Post by: Diego Tutweiller on August 19, 2016, 04:13:02 am
After seeing Knight of Cups, I think I'm swearing off Terrence Malick films for the rest of my life.
Yeah, understandable. A film like that is impossible to beat, so it'd be depressing to see Malick try desperately to top it.

I guess Refn and Lars Von Trier were trying so hard to claim the "Most Pretentious Asshole in Hollywood" award for themselves, Malick had to step out of the shadows and show them how it's done. No one does self-indulgence like him. Try as they might, those pretenders could never possibly top the incredible revelation: "Los Angeles is vapid and soulless." Wow. If Malick weren't here to deliver these shocking and groundbreaking truths to us, who would?

Anyway, this movie was a very fascinating trailer for a movie I'll never get to see, so I'll give it that.
Title: Re: Favorite Terrence Malick films?
Post by: CT_Sexybeast on August 19, 2016, 04:20:56 am
After seeing Knight of Cups, I think I'm swearing off Terrence Malick films for the rest of my life.
Yeah, understandable. A film like that is impossible to beat, so it'd be depressing to see Malick try desperately to top it.

I guess Refn and Lars Von Trier were trying so hard to claim the "Most Pretentious Asshole in Hollywood" award for themselves, Malick had to step out of the shadows and show them how it's done. No one does self-indulgence like him. Try as they might, those pretenders could never possibly top the incredible revelation: "Los Angeles is vapid and soulless." Wow. If Malick weren't here to deliver these shocking and groundbreaking truths to us, who would?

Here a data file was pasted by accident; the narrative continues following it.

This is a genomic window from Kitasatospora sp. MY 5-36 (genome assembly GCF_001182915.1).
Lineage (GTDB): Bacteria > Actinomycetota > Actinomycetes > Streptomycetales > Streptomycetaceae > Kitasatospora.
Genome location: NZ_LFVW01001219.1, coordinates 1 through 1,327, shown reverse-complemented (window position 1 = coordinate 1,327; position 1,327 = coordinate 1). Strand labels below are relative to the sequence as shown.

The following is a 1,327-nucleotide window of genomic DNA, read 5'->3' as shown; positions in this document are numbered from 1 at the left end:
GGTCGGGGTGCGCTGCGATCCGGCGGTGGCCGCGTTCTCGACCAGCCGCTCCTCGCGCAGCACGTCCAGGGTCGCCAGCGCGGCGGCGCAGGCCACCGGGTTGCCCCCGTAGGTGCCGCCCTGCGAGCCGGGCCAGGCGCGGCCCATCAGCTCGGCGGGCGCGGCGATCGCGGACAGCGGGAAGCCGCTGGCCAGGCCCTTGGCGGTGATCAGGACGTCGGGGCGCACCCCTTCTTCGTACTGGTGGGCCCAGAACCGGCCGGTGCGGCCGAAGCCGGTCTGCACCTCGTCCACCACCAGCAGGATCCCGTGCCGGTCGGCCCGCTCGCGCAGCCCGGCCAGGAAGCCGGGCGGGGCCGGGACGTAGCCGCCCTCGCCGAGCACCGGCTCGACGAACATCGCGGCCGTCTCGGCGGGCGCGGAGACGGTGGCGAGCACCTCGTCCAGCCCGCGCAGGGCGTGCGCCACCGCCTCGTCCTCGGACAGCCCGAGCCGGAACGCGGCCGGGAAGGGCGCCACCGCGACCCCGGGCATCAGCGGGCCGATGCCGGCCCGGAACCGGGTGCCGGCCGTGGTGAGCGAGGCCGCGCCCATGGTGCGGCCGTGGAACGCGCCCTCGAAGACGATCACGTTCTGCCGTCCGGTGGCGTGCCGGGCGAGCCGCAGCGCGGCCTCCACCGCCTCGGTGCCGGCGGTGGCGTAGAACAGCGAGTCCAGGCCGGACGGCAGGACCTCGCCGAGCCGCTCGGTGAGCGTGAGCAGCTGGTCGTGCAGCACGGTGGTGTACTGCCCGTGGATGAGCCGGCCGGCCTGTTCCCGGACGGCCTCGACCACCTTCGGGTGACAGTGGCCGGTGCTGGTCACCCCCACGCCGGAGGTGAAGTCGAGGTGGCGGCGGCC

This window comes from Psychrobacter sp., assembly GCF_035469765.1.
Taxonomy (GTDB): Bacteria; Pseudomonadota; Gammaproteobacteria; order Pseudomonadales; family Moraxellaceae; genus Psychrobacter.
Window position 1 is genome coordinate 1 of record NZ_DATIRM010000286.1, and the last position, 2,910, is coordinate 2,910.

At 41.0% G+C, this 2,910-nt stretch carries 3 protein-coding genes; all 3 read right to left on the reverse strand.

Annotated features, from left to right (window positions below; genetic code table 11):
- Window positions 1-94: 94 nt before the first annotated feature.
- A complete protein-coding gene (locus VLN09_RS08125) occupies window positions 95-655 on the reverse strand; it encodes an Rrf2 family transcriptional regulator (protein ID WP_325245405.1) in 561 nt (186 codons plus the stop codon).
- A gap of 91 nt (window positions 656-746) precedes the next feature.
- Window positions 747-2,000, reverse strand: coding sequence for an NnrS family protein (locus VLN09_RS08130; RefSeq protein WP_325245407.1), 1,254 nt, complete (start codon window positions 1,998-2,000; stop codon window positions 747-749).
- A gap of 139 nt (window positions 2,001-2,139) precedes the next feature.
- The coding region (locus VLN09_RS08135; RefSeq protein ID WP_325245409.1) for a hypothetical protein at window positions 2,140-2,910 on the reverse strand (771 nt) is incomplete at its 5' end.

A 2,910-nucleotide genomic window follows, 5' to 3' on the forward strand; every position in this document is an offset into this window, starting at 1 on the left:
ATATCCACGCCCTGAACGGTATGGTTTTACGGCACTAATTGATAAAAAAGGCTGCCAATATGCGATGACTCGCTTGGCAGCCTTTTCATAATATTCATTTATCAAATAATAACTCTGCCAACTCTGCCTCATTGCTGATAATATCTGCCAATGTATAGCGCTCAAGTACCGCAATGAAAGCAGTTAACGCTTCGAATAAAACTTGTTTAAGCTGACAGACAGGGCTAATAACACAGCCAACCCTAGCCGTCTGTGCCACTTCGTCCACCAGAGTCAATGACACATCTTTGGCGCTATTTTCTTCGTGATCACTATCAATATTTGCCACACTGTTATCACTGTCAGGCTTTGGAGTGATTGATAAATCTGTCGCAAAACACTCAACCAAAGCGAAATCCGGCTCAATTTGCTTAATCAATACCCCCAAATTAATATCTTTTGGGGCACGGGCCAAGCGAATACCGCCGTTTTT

Anyway, this movie was a very fascinating trailer for a movie I'll never get to see, so I'll give it that.
It's a beautiful stream of consciousness about a man trying to discover what makes him want to go on. The idea of LA being vapid and soulless is merely a backdrop to his own emotional turmoil.

So I guess non-conventional = pretentious now? Interesting. I guess you're not a huge fan of visual storytelling now that I think about it, so this makes sense.
Title: Re: Favorite Terrence Malick films?
Post by: Diego Tutweiller on August 19, 2016, 04:38:36 am
After seeing Knight of Cups, I think I'm swearing off Terrence Malick films for the rest of my life.
Yeah, understandable. A film like that is impossible to beat, so it'd be depressing to see Malick try desperately to top it.

I guess Refn and Lars Von Trier were trying so hard to claim the "Most Pretentious Asshole in Hollywood" award for themselves, Malick had to step out of the shadows and show them how it's done. No one does self-indulgence like him. Try as they might, those pretenders could never possibly top the incredible revelation: "Los Angeles is vapid and soulless." Wow. If Malick weren't here to deliver these shocking and groundbreaking truths to us, who would?

Anyway, this movie was a very fascinating trailer for a movie I'll never get to see, so I'll give it that.